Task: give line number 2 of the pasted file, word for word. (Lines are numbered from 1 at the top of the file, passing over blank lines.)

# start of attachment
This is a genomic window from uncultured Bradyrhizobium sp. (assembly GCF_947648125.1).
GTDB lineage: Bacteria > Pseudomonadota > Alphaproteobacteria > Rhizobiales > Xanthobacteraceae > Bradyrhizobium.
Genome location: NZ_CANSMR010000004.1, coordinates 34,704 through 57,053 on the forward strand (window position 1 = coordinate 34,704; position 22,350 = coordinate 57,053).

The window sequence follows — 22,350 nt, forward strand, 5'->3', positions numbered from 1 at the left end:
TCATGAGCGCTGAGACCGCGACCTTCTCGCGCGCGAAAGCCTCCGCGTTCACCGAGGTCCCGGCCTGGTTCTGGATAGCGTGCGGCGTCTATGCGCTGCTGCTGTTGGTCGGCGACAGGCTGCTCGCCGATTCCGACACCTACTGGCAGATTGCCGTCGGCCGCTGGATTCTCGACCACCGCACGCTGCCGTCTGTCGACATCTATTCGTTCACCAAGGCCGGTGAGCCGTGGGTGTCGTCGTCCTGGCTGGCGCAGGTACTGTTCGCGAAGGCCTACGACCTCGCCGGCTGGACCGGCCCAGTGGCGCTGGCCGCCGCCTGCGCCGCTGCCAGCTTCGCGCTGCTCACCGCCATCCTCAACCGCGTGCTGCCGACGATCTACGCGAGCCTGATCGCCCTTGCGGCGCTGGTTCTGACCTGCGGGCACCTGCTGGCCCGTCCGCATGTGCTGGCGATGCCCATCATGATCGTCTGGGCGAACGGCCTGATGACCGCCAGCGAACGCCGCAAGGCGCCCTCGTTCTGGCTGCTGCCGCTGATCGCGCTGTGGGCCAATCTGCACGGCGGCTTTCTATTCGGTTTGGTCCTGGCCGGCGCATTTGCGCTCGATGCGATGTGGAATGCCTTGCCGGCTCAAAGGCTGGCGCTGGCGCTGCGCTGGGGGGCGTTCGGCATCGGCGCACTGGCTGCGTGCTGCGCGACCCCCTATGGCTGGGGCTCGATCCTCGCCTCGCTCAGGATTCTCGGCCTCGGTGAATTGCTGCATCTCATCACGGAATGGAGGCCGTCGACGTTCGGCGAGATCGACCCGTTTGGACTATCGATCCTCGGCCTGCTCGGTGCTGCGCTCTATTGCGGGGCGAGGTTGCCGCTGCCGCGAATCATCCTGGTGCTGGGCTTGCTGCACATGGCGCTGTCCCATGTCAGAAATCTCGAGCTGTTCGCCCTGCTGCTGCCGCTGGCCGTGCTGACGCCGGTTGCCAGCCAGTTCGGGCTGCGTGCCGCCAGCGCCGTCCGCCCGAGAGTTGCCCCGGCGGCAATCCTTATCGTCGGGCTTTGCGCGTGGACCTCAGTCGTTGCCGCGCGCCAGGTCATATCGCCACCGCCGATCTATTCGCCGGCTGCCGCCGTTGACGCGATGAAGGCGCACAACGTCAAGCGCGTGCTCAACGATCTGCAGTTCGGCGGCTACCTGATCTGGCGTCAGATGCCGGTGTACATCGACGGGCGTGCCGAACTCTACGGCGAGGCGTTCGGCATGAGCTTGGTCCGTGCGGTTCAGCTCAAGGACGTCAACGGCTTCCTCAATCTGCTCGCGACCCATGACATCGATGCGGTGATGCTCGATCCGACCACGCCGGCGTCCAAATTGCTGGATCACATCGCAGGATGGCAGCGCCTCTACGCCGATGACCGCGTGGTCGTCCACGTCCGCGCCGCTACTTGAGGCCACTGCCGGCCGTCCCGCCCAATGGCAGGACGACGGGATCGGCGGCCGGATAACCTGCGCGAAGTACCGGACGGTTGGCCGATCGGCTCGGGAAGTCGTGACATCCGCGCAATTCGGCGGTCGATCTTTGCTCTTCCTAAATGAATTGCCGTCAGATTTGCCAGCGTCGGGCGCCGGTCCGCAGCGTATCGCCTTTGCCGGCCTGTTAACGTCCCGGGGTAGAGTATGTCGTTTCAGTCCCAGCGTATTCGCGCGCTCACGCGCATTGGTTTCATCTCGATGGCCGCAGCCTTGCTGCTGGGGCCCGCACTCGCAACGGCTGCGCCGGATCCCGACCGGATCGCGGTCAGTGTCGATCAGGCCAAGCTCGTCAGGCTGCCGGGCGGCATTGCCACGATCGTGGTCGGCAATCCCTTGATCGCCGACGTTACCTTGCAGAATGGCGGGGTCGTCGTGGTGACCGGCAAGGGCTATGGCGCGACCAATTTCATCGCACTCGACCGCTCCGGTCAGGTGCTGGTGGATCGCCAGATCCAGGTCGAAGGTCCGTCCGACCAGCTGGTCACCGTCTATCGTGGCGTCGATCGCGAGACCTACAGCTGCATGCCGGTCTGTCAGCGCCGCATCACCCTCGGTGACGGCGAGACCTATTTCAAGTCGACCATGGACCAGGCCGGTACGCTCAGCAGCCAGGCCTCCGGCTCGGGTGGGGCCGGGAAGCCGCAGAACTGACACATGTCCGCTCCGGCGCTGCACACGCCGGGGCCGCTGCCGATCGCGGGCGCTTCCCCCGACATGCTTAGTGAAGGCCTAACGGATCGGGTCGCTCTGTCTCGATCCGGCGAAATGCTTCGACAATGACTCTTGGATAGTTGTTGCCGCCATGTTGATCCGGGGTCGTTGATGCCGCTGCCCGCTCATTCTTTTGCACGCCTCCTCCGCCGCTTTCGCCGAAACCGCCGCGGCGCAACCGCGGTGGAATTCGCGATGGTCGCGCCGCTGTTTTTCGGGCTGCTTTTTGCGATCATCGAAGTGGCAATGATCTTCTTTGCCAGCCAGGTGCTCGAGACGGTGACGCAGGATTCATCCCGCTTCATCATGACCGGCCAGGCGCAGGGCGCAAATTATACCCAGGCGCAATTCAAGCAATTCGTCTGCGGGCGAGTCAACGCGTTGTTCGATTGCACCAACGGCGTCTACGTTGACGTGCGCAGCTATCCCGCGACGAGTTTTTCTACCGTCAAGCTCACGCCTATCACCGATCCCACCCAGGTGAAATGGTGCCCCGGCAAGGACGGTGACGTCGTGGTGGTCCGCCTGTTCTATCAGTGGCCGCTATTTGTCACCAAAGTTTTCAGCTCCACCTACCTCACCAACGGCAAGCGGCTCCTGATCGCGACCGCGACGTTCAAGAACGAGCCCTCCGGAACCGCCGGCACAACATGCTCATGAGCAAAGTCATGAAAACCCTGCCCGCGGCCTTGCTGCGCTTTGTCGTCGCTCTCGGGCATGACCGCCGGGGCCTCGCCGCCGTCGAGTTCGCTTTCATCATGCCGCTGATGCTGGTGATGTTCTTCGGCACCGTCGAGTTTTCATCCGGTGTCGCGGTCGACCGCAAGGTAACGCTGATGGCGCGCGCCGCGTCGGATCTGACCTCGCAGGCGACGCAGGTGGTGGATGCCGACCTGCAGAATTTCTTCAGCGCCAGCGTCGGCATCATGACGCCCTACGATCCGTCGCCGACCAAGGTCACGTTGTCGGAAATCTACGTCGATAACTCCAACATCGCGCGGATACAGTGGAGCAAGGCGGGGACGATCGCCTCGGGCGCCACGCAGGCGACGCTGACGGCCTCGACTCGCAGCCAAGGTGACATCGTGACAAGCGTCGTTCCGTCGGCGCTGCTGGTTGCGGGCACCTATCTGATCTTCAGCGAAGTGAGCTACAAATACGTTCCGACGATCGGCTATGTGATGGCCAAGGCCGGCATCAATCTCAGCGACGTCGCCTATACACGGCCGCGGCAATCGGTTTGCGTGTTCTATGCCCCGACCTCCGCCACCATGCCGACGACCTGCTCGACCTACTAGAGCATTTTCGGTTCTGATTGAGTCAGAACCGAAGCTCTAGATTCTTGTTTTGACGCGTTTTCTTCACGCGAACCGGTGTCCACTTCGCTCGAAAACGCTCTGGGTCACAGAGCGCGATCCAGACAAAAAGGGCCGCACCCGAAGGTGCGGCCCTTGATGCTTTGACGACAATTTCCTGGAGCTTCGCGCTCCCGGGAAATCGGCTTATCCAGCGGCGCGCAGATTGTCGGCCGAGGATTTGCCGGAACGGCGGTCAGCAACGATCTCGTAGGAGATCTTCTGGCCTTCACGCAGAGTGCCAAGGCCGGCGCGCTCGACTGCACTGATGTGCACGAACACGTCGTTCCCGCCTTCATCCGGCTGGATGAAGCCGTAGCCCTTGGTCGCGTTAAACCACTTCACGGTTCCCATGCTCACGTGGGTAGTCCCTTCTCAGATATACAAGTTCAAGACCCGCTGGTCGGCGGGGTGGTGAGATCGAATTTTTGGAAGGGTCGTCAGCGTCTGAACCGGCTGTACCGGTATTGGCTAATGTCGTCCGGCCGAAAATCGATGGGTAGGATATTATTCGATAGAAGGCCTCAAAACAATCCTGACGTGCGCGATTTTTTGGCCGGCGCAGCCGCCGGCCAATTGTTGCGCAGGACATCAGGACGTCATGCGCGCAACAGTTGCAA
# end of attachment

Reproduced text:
GTDB lineage: Bacteria > Pseudomonadota > Alphaproteobacteria > Rhizobiales > Xanthobacteraceae > Bradyrhizobium.